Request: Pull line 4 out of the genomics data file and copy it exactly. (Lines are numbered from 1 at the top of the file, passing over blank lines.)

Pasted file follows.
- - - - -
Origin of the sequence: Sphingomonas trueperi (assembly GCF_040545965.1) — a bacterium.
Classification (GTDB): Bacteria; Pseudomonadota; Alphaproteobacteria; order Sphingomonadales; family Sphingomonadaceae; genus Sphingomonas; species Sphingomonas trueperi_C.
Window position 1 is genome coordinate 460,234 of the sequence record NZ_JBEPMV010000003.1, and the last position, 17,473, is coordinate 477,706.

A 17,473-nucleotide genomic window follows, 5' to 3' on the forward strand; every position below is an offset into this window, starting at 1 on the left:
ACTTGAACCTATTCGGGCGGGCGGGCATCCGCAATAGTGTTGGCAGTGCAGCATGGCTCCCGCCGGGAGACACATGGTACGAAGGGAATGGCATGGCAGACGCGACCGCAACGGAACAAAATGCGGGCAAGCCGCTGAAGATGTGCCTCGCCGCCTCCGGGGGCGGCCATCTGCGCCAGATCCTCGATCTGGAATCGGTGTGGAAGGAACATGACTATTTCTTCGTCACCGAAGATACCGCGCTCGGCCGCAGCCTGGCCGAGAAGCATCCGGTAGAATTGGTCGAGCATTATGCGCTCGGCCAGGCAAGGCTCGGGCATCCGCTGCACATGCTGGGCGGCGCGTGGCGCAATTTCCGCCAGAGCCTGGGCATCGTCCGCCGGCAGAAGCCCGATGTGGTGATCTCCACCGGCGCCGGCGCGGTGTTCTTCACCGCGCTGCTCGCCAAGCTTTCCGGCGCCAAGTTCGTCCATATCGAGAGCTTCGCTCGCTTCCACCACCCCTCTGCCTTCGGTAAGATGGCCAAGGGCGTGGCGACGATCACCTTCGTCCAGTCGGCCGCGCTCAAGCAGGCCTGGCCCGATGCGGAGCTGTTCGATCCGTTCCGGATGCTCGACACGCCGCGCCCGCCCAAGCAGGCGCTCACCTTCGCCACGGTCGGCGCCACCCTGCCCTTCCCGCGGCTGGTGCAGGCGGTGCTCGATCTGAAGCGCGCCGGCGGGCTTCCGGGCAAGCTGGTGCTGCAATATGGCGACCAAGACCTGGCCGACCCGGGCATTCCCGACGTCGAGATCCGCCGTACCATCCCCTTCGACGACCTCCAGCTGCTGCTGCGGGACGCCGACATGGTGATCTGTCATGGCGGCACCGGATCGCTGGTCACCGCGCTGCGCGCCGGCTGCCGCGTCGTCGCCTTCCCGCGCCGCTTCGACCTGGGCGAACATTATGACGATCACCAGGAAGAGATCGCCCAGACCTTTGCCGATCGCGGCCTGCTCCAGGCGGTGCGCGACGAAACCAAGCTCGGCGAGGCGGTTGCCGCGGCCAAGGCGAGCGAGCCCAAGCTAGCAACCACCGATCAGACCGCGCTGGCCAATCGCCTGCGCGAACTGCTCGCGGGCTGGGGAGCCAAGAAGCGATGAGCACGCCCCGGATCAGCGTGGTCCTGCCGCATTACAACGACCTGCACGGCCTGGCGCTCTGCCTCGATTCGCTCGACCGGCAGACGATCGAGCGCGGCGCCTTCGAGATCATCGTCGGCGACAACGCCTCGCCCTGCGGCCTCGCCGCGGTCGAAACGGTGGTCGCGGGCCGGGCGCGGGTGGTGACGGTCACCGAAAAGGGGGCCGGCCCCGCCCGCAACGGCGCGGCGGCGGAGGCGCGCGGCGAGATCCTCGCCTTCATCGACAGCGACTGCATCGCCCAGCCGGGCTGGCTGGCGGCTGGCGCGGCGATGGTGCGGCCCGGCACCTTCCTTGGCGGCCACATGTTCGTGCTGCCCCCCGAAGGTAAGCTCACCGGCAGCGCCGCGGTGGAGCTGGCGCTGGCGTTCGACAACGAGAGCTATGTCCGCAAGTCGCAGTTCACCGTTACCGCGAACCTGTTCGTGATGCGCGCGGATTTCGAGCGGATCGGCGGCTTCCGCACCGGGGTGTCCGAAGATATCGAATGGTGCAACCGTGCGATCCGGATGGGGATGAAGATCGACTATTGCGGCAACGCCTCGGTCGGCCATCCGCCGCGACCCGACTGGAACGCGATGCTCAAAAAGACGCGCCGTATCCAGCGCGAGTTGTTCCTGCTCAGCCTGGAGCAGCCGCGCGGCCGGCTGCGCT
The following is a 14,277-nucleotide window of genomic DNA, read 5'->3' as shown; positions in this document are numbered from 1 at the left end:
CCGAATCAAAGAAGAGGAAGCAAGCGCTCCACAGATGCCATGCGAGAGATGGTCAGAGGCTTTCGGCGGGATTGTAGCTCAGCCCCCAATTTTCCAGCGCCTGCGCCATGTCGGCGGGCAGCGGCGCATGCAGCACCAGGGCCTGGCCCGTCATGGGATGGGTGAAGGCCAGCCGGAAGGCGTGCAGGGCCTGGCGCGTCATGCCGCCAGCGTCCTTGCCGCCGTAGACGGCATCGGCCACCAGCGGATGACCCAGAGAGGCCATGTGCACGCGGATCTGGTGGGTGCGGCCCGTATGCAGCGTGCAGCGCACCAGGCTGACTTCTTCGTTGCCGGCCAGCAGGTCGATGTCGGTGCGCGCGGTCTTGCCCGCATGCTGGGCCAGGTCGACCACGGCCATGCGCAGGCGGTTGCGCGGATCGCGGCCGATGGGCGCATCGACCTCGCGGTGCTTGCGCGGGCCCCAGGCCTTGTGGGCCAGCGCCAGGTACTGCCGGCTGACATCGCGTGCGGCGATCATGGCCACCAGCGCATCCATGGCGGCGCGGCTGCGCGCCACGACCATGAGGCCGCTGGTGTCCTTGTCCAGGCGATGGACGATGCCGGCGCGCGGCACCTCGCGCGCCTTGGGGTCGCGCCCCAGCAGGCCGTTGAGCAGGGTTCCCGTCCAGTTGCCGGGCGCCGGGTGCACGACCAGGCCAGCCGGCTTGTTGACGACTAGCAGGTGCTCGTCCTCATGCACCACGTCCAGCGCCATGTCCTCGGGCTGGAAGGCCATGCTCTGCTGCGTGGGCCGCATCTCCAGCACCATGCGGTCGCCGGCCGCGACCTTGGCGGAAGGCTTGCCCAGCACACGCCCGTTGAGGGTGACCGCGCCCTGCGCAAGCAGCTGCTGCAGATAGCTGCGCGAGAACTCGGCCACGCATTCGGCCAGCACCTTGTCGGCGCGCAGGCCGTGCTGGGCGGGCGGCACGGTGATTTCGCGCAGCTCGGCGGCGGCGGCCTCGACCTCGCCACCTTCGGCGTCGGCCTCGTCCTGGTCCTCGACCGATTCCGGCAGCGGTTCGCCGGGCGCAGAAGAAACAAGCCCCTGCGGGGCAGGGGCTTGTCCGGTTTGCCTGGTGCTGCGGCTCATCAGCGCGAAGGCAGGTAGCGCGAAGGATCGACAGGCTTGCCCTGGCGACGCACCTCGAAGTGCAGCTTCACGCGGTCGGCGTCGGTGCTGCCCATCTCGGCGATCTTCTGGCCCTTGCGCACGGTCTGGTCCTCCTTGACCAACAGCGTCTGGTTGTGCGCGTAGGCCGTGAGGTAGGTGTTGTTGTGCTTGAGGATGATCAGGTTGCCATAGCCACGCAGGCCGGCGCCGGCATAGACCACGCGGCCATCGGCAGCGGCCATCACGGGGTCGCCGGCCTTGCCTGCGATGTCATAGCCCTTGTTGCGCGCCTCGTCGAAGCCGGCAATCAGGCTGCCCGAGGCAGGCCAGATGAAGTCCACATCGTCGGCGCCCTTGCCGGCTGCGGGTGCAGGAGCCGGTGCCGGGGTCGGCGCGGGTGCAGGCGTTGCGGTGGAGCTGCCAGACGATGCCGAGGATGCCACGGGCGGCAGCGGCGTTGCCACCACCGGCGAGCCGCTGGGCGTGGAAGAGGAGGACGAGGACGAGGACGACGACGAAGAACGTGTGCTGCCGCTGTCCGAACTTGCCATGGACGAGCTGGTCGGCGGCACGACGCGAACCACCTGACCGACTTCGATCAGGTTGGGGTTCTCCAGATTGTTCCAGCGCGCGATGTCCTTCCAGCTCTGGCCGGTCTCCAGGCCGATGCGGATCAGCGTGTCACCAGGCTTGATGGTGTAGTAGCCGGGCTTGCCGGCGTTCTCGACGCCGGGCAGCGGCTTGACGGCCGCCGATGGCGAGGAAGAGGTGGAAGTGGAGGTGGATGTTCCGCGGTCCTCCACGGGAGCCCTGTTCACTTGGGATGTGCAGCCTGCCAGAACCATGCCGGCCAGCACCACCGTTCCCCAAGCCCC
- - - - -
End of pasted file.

A 17,473-nucleotide genomic window follows, 5' to 3' on the forward strand; every position below is an offset into this window, starting at 1 on the left: